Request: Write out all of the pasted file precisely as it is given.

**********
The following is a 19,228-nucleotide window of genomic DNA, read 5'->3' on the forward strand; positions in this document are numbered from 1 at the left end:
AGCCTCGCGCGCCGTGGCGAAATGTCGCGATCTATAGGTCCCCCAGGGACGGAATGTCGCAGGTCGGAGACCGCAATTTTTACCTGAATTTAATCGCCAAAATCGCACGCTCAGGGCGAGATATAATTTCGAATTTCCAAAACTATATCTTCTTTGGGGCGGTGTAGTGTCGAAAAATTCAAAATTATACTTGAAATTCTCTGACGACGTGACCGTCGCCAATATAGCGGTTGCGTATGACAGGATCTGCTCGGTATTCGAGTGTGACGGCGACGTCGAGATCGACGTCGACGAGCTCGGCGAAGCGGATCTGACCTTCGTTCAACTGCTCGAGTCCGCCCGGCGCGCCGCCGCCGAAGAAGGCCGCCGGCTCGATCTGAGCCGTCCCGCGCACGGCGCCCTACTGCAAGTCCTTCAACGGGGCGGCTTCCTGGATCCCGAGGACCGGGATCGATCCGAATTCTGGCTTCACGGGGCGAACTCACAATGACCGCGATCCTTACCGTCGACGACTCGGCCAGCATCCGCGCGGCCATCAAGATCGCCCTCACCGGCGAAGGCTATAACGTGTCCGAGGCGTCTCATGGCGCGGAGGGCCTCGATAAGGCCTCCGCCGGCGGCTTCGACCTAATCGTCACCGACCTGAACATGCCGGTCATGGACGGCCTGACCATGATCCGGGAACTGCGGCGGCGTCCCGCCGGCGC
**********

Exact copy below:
The following is a 19,228-nucleotide window of genomic DNA, read 5'->3' on the forward strand; positions in this document are numbered from 1 at the left end:
AGCCTCGCGCGCCGTGGCGAAATGTCGCGATCTATAGGTCCCCCAGGGACGGAATGTCGCAGGTCGGAGACCGCAATTTTTACCTGAATTTAATCGCCAAAATCGCACGCTCAGGGCGAGATATAATTTCGAATTTCCAAAACTATATCTTCTTTGGGGCGGTGTAGTGTCGAAAAATTCAAAATTATACTTGAAATTCTCTGACGACGTGACCGTCGCCAATATAGCGGTTGCGTATGACAGGATCTGCTCGGTATTCGAGTGTGACGGCGACGTCGAGATCGACGTCGACGAGCTCGGCGAAGCGGATCTGACCTTCGTTCAACTGCTCGAGTCCGCCCGGCGCGCCGCCGCCGAAGAAGGCCGCCGGCTCGATCTGAGCCGTCCCGCGCACGGCGCCCTACTGCAAGTCCTTCAACGGGGCGGCTTCCTGGATCCCGAGGACCGGGATCGATCCGAATTCTGGCTTCACGGGGCGAACTCACAATGACCGCGATCCTTACCGTCGACGACTCGGCCAGCATCCGCGCGGCCATCAAGATCGCCCTCACCGGCGAAGGCTATAACGTGTCCGAGGCGTCTCATGGCGCGGAGGGCCTCGATAAGGCCTCCGCCGGCGGCTTCGACCTAATCGTCACCGACCTGAACATGCCGGTCATGGACGGCCTGACCATGATCCGGGAACTGCGGCGGCGTCCCGCCGGCGC